A significant challenge faced by businesses today is related to the explosion of data they must manage. The data often come from a variety of sources, and businesses have to deal with complexity in managing the systems that access those data sources. Azure Data Lake addresses this complexity, providing an HDFS compatible storage location with no limits and low latency. This scalable solution stores a vast amount of data that can be accessed by various systems that include HDInsight, Revolution Analytics, Hadoop, Cloudera, and others. Azure Data Lake is designed to handle a broad range of file sizes, from petabyte to the smallest files created from IoT devices.

For partners, this is not only a good fit for many of the challenges your customers are facing, but also gives you the opportunity to create managed services around Azure Data Lake. Those services could include the care of feeding of the accessing systems, or even the automation of scaling to help a customer optimize the costs of running their big data infrastructure.

 

Azure SQL Data Warehouse

While we have provided data warehouse capabilities in the cloud through our Infrastructure as a Service offering, Azure SQL Data Warehouse moves that functionality to a Platform as a Service offering. It is the first cloud data warehouse that can process structured, semi-structured, and unstructured data while providing high performance through massive parallel processing.

For partners, SQL Data Warehouse means that you’ll be able to reduce a customer’s time to market with a solution that’s available in minutes, instead of the weeks that traditional hardware solutions typically require.

Here are the key differentiators between Azure SQL Data Warehouse and AWS Redshift, a comparison shared by Scott Guthrie at Build. 

Azure SQL Data Warehouse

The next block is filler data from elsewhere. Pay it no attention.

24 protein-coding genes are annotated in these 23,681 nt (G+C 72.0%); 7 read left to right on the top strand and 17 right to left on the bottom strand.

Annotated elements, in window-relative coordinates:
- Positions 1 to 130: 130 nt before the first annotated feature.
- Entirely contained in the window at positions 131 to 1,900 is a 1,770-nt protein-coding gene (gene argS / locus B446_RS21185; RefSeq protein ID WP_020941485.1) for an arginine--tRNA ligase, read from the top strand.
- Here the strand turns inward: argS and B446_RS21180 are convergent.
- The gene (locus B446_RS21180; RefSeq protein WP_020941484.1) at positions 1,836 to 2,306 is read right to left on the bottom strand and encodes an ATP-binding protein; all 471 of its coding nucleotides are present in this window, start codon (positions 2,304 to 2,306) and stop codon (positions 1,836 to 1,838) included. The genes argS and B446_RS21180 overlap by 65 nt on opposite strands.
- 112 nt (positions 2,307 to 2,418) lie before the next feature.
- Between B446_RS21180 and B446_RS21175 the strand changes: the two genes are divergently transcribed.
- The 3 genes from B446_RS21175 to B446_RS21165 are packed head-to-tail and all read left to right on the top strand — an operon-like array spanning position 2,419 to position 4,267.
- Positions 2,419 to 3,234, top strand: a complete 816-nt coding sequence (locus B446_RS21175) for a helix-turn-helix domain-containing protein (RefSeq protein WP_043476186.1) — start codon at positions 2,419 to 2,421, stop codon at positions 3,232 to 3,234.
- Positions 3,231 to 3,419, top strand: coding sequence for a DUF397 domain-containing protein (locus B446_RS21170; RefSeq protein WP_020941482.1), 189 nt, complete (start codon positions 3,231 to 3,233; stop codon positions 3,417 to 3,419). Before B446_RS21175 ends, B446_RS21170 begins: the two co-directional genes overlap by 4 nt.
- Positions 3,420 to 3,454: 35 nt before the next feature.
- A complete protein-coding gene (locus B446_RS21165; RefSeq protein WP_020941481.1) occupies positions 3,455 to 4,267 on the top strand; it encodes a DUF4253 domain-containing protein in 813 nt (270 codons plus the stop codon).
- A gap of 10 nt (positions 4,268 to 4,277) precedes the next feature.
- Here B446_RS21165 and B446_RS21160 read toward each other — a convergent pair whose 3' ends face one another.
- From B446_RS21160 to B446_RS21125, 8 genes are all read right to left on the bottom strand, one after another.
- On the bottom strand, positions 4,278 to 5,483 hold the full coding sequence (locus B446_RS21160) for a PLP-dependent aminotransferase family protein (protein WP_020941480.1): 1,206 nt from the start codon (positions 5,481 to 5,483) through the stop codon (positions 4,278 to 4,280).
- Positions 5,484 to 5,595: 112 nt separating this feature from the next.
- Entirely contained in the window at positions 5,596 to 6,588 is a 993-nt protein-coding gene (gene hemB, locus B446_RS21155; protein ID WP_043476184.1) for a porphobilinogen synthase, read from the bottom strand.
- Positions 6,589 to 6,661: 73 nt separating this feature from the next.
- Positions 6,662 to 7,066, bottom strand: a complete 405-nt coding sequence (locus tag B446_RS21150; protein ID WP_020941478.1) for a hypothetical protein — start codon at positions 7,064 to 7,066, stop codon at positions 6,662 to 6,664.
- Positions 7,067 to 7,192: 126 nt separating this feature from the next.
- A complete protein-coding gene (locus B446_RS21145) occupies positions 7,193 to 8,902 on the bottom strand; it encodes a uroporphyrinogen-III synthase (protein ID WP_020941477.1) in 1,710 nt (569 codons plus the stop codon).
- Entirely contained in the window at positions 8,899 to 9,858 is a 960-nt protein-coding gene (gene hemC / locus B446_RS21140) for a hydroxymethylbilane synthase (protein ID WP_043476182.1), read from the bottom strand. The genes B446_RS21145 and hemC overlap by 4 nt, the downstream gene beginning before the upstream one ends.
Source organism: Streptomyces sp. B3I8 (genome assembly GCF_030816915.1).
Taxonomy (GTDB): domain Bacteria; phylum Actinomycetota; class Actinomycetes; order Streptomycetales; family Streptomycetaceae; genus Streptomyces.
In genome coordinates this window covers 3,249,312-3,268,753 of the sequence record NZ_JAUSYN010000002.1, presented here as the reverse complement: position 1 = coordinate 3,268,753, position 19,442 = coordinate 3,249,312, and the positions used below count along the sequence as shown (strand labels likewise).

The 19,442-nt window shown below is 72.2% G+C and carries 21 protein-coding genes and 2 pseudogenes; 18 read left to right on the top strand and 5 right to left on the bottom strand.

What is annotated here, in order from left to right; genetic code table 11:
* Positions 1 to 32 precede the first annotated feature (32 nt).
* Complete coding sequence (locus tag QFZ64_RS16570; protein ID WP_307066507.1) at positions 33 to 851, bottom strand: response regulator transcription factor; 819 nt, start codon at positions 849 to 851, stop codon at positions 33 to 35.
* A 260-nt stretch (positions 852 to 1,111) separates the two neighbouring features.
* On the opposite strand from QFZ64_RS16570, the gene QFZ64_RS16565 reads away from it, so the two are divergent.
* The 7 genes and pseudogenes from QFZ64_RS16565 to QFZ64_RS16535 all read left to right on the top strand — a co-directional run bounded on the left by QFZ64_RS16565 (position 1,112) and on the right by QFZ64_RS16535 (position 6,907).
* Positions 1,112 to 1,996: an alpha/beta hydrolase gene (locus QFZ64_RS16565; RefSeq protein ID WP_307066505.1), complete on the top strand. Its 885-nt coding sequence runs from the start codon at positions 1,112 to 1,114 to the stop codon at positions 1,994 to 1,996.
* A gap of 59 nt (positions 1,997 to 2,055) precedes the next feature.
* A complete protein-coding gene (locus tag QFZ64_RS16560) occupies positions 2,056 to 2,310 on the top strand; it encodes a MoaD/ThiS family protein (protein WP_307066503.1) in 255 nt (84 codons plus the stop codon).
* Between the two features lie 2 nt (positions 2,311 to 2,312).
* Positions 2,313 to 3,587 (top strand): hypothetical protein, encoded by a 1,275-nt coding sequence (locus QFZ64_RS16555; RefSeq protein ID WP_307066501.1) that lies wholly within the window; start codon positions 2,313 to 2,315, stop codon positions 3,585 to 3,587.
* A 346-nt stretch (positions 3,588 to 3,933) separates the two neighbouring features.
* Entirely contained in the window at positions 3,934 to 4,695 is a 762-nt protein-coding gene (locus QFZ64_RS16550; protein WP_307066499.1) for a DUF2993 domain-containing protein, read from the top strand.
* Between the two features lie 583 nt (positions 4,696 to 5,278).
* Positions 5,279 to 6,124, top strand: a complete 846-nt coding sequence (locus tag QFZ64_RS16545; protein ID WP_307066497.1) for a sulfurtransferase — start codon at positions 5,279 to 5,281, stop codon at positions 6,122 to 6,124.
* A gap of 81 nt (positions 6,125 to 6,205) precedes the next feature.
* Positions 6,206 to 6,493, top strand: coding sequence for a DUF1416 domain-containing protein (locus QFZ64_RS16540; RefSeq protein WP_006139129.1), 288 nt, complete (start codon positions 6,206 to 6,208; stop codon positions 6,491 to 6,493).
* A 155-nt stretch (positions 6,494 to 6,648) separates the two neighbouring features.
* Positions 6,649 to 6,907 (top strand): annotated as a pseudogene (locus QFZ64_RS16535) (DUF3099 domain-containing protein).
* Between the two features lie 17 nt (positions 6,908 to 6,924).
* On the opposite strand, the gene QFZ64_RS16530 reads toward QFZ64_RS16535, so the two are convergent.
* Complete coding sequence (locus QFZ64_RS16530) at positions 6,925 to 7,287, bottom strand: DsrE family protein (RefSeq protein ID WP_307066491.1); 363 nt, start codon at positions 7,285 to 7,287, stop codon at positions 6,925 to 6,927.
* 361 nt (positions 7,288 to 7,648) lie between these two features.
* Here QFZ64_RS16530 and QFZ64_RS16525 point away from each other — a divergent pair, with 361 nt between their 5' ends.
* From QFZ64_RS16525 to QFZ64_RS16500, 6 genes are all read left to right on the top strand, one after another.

AWS Redshift

Pricing

Independently adjust compute + storage

Fixed compute/storage ratio

Elasticity

Grow/Shrink in seconds

Hour to days to resize

Pause/resume

Yes

No

Hybrid

Yes. Azure and on-premises

No. AWS only

Compatibility

True SQL Support

No support for indexes, SQL UDFs, stored procedures, constraints

Find technical resources in the Azure Partner Readiness Catalog

The Azure Partner Readiness Catalog is a new project that we have been working on populating with some great information. It provides curated content from across various sources across the web. Please check it out at https://aka.ms/aprc.

Recommended videos

Big Data Analytics with HDInsight: Storm Essentials

Azure SQL Data Warehouse Overview

Azure SQL Data Warehouse: Deep Dive

Microsoft Azure SQL Database: Overview and Customer Scenarios

Elastic Scale for Microsoft Azure SQL Database

Azure Partner Community - June call tile

In the remaining June posts, and in our June 18 community call, we’ll cover the latest announcements about Microsoft Azure, and talk about what they mean for partners.

Comments (8)

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  7. Anonymous says:

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  8. Anonymous says: